It’s a five-note sequence that could probably be taught to any one of us, almost regardless of our musical talents. But it’s masterful! The subtleties of any song determine whether it is propelled to a level above the norm. In “Just Like A Dream,” Bellman periodically incorporates a layer of uncomplicated, five-note piano, always in pairs. The pairing is initially heard at 0:08 and 0:17. The layer isn’t critical to the melody, but it functions to keep the listener engaged and to reinforce the song's serenity.
“Just Like A Dream” begins with the sound of an acoustic guitar strum. The Dream Pop feel is driven by the vocal processing, until the electric guitars begin painting a sonic landscape. If you listen to the song on repeat, as we did, we recommend changing the focus upon different guitars during successive plays.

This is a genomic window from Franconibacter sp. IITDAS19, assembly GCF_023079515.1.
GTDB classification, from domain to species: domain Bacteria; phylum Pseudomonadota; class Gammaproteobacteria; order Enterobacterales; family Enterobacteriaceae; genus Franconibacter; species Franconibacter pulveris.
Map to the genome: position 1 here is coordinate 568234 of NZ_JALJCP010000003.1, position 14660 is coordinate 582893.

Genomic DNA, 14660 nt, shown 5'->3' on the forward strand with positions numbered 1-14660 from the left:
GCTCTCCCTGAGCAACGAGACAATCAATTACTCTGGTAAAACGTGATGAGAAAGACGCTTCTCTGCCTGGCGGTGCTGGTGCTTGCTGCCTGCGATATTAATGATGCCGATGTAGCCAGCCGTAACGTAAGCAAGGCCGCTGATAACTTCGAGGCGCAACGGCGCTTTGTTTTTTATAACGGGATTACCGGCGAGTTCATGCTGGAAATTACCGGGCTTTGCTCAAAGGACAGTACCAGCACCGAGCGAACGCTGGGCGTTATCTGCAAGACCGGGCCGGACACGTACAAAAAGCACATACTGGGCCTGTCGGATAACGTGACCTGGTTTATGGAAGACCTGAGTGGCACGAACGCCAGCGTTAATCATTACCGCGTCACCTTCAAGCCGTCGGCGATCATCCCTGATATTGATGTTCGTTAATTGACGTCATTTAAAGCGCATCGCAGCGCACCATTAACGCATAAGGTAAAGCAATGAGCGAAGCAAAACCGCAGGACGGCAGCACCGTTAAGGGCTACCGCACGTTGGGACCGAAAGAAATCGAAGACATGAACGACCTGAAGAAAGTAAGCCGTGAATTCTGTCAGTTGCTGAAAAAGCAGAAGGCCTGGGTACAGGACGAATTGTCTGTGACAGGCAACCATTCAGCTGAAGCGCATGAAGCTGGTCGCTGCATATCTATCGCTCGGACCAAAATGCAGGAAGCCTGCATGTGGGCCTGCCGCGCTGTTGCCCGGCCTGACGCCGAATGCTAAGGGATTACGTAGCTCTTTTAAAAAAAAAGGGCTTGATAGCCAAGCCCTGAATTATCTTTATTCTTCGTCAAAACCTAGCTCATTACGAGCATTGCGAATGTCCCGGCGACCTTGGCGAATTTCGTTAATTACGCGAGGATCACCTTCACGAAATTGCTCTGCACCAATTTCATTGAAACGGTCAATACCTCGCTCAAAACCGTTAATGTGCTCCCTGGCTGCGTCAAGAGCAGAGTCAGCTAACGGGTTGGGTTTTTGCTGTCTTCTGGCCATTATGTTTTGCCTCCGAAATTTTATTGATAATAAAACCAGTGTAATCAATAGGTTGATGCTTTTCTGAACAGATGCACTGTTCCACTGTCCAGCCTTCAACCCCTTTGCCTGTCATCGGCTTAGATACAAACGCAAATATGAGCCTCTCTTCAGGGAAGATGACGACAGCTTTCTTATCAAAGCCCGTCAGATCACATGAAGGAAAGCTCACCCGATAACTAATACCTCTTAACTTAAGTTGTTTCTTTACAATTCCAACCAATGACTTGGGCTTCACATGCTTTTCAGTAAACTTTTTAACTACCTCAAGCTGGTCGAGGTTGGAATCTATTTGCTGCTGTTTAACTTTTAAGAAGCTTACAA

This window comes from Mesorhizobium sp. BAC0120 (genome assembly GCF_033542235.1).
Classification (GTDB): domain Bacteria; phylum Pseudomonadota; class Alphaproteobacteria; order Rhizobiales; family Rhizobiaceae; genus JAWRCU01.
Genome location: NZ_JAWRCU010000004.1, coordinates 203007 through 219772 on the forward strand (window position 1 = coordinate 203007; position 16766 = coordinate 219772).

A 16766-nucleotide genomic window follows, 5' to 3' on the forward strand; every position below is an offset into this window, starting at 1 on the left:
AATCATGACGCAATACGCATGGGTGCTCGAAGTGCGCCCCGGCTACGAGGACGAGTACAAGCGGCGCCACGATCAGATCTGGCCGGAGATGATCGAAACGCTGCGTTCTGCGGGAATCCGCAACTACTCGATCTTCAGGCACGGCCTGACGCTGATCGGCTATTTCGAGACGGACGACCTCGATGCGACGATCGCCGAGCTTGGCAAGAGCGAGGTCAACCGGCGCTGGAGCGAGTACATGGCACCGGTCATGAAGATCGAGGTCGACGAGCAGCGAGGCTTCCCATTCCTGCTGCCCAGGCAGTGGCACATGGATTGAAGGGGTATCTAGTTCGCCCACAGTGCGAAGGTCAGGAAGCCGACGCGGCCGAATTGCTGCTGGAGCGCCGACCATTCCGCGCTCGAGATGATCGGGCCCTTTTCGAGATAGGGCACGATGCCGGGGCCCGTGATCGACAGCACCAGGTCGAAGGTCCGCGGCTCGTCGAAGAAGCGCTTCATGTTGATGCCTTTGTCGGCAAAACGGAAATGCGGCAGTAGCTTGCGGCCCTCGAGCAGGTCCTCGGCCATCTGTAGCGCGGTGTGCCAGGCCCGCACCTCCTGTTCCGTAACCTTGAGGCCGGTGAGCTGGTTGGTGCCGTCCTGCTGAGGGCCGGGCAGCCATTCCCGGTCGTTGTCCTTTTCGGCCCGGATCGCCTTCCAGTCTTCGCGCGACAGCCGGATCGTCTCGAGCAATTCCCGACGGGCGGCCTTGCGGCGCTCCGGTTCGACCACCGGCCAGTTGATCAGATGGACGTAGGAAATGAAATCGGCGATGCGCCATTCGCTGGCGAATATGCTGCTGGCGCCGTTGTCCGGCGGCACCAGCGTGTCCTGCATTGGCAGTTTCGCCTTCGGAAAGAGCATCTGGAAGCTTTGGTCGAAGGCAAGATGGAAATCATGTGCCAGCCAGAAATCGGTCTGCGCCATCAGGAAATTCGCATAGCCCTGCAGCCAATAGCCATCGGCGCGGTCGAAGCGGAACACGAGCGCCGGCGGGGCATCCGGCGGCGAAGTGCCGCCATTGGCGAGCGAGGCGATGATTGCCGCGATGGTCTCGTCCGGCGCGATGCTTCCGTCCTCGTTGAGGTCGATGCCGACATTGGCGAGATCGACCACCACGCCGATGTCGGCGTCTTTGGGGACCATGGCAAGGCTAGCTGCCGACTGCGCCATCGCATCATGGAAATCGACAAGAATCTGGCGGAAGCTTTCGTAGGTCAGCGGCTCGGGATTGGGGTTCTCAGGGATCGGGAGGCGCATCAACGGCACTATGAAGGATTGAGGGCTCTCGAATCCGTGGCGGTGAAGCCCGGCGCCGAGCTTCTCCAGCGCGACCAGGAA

Bellman is the performance name of Arne-Johan Rauan in Larvik, Norway. He cites his musical influences as including contemporary Experimental Rock bands (such as Sigur Rós and Radiohead), classic Pop/Rock bands (such as the Beach Boys and the Beatles), alternative Rock bands of the '90s (such as Mercury Rev and Slowdive), and Swedish talents (such as Stina Nordenstam).
In discussing the origin of "Just Like A Dream," Bellman stated, “This song came to me during a 16-hour train ride through rural Russia. Being on low budget tours can be a challenge, but it can also sharpen the mind, inspire and release the creative flow.” Bellman has released four studio albums, with "Morphology" having dropped in 2017. "Just Like A Dream" provides reason to look forward to the next album release.